February 5 to a trace just 48 hours later.
    13-19: Stormy weather returned for a brief period, especially along and east of a line from central Texas to Lake Michigan. The bulk of the precipitation fell on February 17, when rainfall totals of 2 to 4 inches triggered some minor to moderate flooding
    in the Ohio Valley and environs. Meanwhile, a band of heavy snow stretched from eastern Kansas into southern Michigan.
    As the week began, precipitation fell along the Atlantic Seaboard. In southern New England, February 13-14 snowfall totaled 7.2 inches in Providence, RI, and 5.9 inches in Boston, MA. Providence also collected a daily-record amount (5.1 inches) for
    February 13. Later, the focus for generally light precipitation shifted to various parts of the West. On February 15, Bozeman (Montana State University), MT, received daily-record totals for snow (5.0 inches) and precipitation (0.43 inch). The following
    day, recordsetting snowfall amounts for the 16th included 4.4 inches in Casper, WY, and 3.9 inches in Stanford, MT. Sudden and impressively heavy rain developed from the mid-South into the lower Midwest on February 17, when daily-record totals reached 3.
    63 inches in Cape Girardeau, MO; 3.14 inches in Paducah, KY; and 2.25 inches in Evansville, IN, and Cincinnati, OH. In Lafayette, IN, the Wabash River crested 9.43 feet above flood stage on February 18—the highest water level in that gauge location in
    4 years, since lateFebruary 2018. The heavy-rain event of the 17th extended into parts of the Southeast and the central Appalachians; selected dailyrecord amounts reached 1.84 inches in Birmingham, AL, and 1.57 inches in Wheeling, WV. Meanwhile, a band
    of heavy snow fell on February 17 from the east-central Plains into the lower Great Lakes region; daily-record amounts included 7.0 inches in Kansas City, MO; 6.8 inches in Lincoln, IL; 5.3 inches in South Bend, IN; and 4.3 inches in Wichita, KS. Lincoln
    saw its month-to-date snowfall climb to 19.3 inches, representing its second-highest February total on record behind only 24.0 inches in 1914. Late in the week, tranquil weather returned across much of the country. In the West, year-to-date precipitation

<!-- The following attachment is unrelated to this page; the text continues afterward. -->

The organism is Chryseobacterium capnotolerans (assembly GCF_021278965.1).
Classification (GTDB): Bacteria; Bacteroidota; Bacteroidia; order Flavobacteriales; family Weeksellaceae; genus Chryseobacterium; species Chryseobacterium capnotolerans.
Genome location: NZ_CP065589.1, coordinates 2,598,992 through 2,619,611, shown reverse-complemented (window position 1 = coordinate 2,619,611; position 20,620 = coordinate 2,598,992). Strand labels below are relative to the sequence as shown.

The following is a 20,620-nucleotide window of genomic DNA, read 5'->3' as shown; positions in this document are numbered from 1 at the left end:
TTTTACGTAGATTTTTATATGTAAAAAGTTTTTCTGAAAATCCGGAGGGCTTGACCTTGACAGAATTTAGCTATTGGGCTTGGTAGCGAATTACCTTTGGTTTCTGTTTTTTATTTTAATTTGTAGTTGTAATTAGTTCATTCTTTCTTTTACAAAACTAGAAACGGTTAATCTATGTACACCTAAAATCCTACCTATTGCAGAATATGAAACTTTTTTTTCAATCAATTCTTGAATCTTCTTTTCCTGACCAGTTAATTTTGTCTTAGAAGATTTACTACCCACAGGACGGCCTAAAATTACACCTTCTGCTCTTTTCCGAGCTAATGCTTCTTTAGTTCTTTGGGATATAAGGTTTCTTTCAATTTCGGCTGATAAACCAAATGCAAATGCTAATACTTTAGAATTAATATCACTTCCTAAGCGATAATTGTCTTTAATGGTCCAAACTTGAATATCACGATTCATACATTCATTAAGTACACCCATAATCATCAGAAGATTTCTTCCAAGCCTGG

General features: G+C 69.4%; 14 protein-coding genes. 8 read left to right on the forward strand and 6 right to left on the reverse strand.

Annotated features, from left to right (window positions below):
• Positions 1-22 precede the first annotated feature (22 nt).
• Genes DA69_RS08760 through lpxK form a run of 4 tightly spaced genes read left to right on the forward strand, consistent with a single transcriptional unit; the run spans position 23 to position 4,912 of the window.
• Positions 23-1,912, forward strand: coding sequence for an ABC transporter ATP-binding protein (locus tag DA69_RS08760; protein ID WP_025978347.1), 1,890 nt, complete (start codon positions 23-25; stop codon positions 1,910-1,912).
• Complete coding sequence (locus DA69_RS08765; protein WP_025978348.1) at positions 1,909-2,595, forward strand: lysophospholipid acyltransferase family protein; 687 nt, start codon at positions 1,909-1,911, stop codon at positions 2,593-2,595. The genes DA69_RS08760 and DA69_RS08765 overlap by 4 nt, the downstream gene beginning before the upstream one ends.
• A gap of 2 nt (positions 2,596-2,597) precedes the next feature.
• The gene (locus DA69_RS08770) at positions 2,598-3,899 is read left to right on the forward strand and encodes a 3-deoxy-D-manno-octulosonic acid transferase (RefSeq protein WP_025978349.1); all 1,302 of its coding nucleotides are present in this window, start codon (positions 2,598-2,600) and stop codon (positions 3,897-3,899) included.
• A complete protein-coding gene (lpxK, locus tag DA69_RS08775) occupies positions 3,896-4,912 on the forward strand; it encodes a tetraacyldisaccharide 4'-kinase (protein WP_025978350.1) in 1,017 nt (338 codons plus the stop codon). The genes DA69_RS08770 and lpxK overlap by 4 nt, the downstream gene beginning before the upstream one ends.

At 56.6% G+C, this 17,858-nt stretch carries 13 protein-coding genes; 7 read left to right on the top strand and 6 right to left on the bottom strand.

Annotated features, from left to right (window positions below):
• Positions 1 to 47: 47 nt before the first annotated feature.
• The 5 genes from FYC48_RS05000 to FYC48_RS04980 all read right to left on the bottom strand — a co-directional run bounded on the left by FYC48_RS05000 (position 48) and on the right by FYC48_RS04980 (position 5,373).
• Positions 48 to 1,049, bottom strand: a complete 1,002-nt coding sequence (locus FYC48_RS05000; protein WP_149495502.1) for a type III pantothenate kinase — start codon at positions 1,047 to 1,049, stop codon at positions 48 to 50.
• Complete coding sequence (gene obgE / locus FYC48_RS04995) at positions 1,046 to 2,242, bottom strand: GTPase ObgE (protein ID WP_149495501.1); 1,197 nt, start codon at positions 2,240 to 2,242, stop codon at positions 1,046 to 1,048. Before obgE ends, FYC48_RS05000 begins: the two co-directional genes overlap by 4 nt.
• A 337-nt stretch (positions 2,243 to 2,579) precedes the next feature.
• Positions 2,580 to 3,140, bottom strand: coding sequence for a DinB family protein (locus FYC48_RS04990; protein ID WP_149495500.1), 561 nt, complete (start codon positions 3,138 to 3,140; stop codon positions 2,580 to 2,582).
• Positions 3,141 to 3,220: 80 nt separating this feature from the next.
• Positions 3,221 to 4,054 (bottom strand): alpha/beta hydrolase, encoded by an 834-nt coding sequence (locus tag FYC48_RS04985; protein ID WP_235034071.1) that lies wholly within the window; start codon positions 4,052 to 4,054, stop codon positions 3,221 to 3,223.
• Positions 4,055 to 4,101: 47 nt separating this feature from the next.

through February 19 totaled less than one-tenth of an inch (and less than 1 percent of normal) in locations such as Fresno, Stockton, and San Jose, CA (a trace); Reno, NV (0.01 inch); and Sacramento, CA (0.05 inch).
    20-26: An active storm track from the southeastern Plains into the Northeast resulted in widespread snow, sleet, freezing rain, and rain. In parts of the lower Midwest, the latest round of precipitation led to an increase in lowland flooding. Meanwhile,
    little, if any, rain reached the southern Atlantic region, which experienced record-setting warmth through the end of the week.

    Farther east, however, early-week snow blanketed portions of the upper Midwest and upper Great Lakes region. Record-setting snowfall totals for February 21 included 9.7 inches in Marquette, MI; 8.0 inches in Sisseton, SD; and 6.3 inches in Duluth, MN.
    The following day, on the 22nd, Marquette experienced its snowiest February day on record, with 21.6 inches (previously, 19.4 inches on February 26, 2002). Marquette’s February snowfall totaled 59.6 inches (162 percent of normal). Meanwhile, patchy
    precipitation fell in the West, resulting in dailyrecord snowfall totals for February 22 in Nevada locations such as Winnemucca (3.9 inches) and Elko (2.8 inches). Elsewhere on the 22nd, heavy precipitation developed across the mid-South and Ohio Valley;
    daily-record amounts included 2.22 inches in Jackson, TN; 1.75 inches in London, KY; and 1.40 inches in Dayton, OH. By February 23, locally heavy precipitation developed over the Southwest. Flagstaff, AZ, reported a daily-record snowfall (10.5 inches) on
    February 23—the snowiest calendar day in that location since January 25, 2021. In southern California, Campo received precipitation totaling 1.51 inches in a 24-hour period on February 22-23. As precipitation again spread eastward, daily-record amounts
    reached 1.53 inches (on February 24) in Bristol, TN, and 1.09 inches (on February 25) in Williamsport, PA. Des Moines, IA, measured a daily-record snowfall (5.2 inches on the 24th). As the week began, warmth briefly graced the Plains and Midwest.

    --- SoupGate-Win32 v1.05
    * Origin: fsxNet Usenet Gateway (21:1/5)